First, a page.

Gloria Estefan, already the most successful Latin crossover artist in music history, brings the soundtrack of her South Florida-based life to the Broadway stage.
Long before she altered the musical landscape at home and abroad with a sound in perfect rhythm with the multicultural city from which it sprang, Gloria María Milagrosa Fajardo García was just a Miami girl with a story.
She was 2 when her family fled Cuba for South Florida following Castro’s rise to power. Her father, a one-time bodyguard for former Cuban president Batista, would join the CIA-backed paramilitary group that met with disaster at the Bay of Pigs. He later enlisted in the U.S. Army and spent two years in Vietnam. When her father was diagnosed with multiple sclerosis shortly after returning from duty, Gloria became a caretaker for both him and her younger sister while her mother tried to make ends meet.
As much as she loved music—a cathartic “escape,” she would call it—Gloria couldn’t begin to imagine the life that was about to unfold. That is, until 1975, when the product of an all-girls high school, who had “no social life,” met Emilio Estefan.
Forty years, seven Grammys, one Oscar nomination and a boatload of lifetime achievement awards later, the Miami girl and her remarkable story are headed for Broadway. After a world premiere this summer in Chicago, the new musical based on the life of Gloria Estefan and husband Emilio—“On Your Feet!”—will open Nov. 5 at New York’s Marquis Theatre (previews start Oct. 5).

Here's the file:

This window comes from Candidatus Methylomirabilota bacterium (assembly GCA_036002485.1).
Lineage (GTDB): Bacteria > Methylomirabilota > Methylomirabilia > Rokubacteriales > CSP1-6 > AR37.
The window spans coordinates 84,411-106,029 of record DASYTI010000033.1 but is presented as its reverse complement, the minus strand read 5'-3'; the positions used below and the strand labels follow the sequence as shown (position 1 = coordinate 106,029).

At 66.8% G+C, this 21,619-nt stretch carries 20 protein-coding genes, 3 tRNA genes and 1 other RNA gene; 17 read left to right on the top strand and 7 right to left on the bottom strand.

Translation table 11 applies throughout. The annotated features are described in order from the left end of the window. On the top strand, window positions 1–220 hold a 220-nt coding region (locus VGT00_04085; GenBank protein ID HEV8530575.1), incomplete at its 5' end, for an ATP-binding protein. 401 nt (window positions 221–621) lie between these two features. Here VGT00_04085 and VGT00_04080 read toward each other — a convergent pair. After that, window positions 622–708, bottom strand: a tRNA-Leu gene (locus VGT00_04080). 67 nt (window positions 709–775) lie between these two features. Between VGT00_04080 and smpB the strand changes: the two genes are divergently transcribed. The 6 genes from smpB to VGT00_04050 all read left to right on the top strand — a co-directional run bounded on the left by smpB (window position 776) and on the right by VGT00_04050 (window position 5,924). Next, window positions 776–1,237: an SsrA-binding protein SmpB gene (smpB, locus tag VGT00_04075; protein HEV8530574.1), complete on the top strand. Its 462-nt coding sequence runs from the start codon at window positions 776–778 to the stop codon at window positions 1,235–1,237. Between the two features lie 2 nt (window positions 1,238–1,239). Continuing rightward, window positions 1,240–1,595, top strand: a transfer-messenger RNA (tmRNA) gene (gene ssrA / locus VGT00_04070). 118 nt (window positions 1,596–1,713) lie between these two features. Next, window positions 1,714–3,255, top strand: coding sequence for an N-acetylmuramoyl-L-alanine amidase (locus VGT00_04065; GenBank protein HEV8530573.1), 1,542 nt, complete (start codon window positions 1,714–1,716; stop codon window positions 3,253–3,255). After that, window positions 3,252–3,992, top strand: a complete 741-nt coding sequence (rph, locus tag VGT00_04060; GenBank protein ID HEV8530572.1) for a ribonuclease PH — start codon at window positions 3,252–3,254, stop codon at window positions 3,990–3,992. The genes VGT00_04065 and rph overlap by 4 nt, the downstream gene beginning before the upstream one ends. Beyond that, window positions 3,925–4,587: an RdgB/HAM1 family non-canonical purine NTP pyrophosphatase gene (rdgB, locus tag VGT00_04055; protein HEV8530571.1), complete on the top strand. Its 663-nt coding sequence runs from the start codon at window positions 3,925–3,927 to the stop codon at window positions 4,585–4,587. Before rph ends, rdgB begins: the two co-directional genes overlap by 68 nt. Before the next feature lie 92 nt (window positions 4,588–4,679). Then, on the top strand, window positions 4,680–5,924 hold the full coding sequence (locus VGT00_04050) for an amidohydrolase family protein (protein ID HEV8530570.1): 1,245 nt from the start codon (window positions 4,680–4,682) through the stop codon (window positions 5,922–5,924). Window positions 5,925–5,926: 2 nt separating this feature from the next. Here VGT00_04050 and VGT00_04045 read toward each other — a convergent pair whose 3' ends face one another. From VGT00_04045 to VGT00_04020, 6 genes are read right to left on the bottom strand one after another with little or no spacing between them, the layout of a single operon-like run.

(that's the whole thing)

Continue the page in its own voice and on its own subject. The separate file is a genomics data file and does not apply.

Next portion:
Estefan, whose work in the 1980s with Miami Sound Machine and later as a solo artist has resulted in sales of some 100 million records worldwide, calls the play a “love story.”
“It’s my love of Emilio (whose résumé as a music producer includes 19 Grammys), my love of this country and my love of music,” she says.
Estefan, 57, took time out of her schedule to elaborate on those sentiments withBoca Raton.
Has the process of working on the play put you in a reflective place about your life?
This has been a three-year process; that’s when we first started writing. Having to sit and analyze and discuss and remember things we had put out of our memory? … We’ve been so busy living our life that we really haven’t had time to look and reflect. …
Mainly, I go, “Damn, we’ve done a lot.” … But it feels like a split second ago, not [40 years].
How do you go about selecting the moments in your life with Emilio that will translate to the stage and serve the music?
Perhaps it’s fortunate that we have over three decades of music to draw upon. Alexander [Dinelaris, recent winner of the Academy Award for Best Original Screenplay for “Birdman” and author of the work on which the play is based] does use the hits, but he also reaches back and uses some unexpected songs that unexpected characters will be singing. So it really does seem like the songs were written for the story, which is the hardest thing when you’re doing a musical—about a catalog of music. … We had multiple meetings [with Alex] where we just talked; he spoke to Emilio and my mom for countless hours. Then he sent me the first draft—and I was blown away.
His [concern, early on] was that there was no conflict, which you need in a play. But there is. My mom is the conflict—very much so. And I’ve warned her about it.
For more on Gloria Estefan, pick up the July/August issue of Boca Raton magazine.